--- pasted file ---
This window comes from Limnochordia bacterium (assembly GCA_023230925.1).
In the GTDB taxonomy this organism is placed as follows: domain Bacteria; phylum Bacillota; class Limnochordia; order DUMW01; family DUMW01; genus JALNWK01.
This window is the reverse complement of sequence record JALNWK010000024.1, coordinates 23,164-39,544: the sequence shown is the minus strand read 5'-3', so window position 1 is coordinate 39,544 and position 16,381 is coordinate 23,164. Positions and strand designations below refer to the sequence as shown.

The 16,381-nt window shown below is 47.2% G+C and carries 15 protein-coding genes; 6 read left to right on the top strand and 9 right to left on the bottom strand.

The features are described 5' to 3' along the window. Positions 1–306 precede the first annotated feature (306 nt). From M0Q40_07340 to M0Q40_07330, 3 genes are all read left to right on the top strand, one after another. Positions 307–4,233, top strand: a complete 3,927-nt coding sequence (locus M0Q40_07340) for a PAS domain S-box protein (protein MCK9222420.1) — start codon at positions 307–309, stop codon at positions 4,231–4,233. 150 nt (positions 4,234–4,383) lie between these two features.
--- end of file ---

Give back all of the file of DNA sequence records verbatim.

This window comes from Limnochordia bacterium (assembly GCA_023230925.1).
In the GTDB taxonomy this organism is placed as follows: domain Bacteria; phylum Bacillota; class Limnochordia; order DUMW01; family DUMW01; genus JALNWK01.
This window is the reverse complement of sequence record JALNWK010000024.1, coordinates 23,164-39,544: the sequence shown is the minus strand read 5'-3', so window position 1 is coordinate 39,544 and position 16,381 is coordinate 23,164. Positions and strand designations below refer to the sequence as shown.

The 16,381-nt window shown below is 47.2% G+C and carries 15 protein-coding genes; 6 read left to right on the top strand and 9 right to left on the bottom strand.

The features are described 5' to 3' along the window. Positions 1–306 precede the first annotated feature (306 nt). From M0Q40_07340 to M0Q40_07330, 3 genes are all read left to right on the top strand, one after another. Positions 307–4,233, top strand: a complete 3,927-nt coding sequence (locus M0Q40_07340) for a PAS domain S-box protein (protein MCK9222420.1) — start codon at positions 307–309, stop codon at positions 4,231–4,233. 150 nt (positions 4,234–4,383) lie between these two features.